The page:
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Sun to set on ‘Sunset Point’ as historic Mosier home faces the wrecking ball

Rocky River

By Sue Botos

Nestled behind rows of hedges on Frazier Drive, a casual passerby would not notice the stately home situated on a peninsula jutting out into Lake Erie. The only clue, aside from an occasional break in the overgrown shrubbery revealing a glimpse of the house, is a pair of brick gateposts, guarding a winding drive, one covered by vines, the other displaying a brass plaque declaring the property “Sunset Point.”

Once home of Frank Mosier, past president and CEO of BP America, the 100-year-old white stucco house was the site of “Party at the Pointe”, a $150-per-ticket 2006 fundraiser for the Rocky River Historical Society.

“That open house at Frank’s really got us off the ground. That was the turning point for our society,” the historical society’s Phil Ardussi commented. He explained that in 2006, the society’s funds were just about dried up, and members were considering disbanding. But due to the success of the gala, the group received the seed money to keep growing.

Although Sunset Point helped the historical society, the group can’t return the favor as the house has been slated for demolition to make way for three new homes.

“I’m glad it’s just going to be three homes. That cliff is an iconic part of Rocky River,” stated the historical society’s Tom Barrett. Giving a brief history of the site, Barrett said that the current house was predated by three other structures, including a hotel and the home of Daniel Eells, director of the Nickel Plate Railroad.

The Italian Riviera-styled home was built in the early 1900′s on what was then called Tisdale Point, and the property stretched to the historic stone fence along Lake Road. The Great Depression eventually forced the owner into foreclosure and, in 1935, the house was purchased by Lee Wilson through a Cuyahoga County sheriff’s sale. The president of Rocky River’s Lee Wilson Engineering Inc. then sold it to Mosier in 1985.

“He lived there until a few months ago,” said Barrett.  The historical society did have a discussion with family members about having the house declared a historical site, however, Barrett recalled, they(the family) were worried that such a designation would reduce the property value.

Barrett said that historical designation for various areas in the city is sometimes brought up by various groups, but the rules and regulations attached to this description often scare people off. “Property owners don’t like restrictions put on their property telling them what they can and can’t do with it,” he stated. For example, he said that the Clifton Park area of Lakewood was once identified as a potential historic district, but neighbors did not want to put up with the sometimes rigorous restrictions placed on these areas.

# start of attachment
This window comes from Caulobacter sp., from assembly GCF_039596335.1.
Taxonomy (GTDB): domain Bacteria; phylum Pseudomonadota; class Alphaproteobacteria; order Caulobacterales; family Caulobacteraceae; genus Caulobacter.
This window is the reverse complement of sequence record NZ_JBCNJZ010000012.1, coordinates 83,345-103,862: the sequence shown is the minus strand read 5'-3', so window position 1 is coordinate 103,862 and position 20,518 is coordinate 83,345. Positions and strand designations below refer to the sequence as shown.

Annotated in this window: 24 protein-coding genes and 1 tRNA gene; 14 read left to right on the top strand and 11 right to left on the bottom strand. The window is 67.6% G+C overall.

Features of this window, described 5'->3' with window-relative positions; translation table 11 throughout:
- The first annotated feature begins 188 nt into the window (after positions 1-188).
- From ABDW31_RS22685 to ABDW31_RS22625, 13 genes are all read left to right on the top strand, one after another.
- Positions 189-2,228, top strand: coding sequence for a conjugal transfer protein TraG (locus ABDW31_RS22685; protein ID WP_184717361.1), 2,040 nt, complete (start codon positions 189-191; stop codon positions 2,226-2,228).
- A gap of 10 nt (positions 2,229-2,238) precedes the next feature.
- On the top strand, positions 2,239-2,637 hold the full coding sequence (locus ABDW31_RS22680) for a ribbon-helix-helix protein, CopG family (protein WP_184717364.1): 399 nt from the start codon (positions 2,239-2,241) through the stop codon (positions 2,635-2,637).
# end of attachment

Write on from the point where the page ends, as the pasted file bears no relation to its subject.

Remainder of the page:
During discussion at a recent City Council meeting regarding the Detroit Road/Linda Street streetscape project, Councilman at large Mike Harvey noted that there were several historic buildings near the area. Without a historic designation, he asked what impact the project would have on these properties.

Mayor Pam Bobst responded that there have been many talks about historic properties in the past. She stated that the county has identified two potential historic areas, Old Detroit and Tangletown, the winding streets north of Lake Road, which includes Frazier. “A proposal was requested and it identified a very detailed process and is a serious undertaking,” she stated. Once an area is defined, she said city code must be changed, involving a number of steps.

“The mere fact that they are designated means nothing. The code has to be changed,” she added.

A West Life story about the 2006″ Party at the Pointe” described the interior of the home. “Many who attended found the inside of (the) residence as breathtaking as the vista outdoors. Masterful oil paintings adorn the walls and the main hall boasts an intricate mahogany mantelpiece carved from a single piece of wood. Mosier explained that the artist had to keep the creation underwater while working so the massive structure wouldn’t crack.”

While Sunset Point won’t survive, some of this interior grandeur will live on in other settings, as stained glass windows, woodwork and roof tiles are being repurposed.

“I just hope the developer respects the property,” Barrett said.

 

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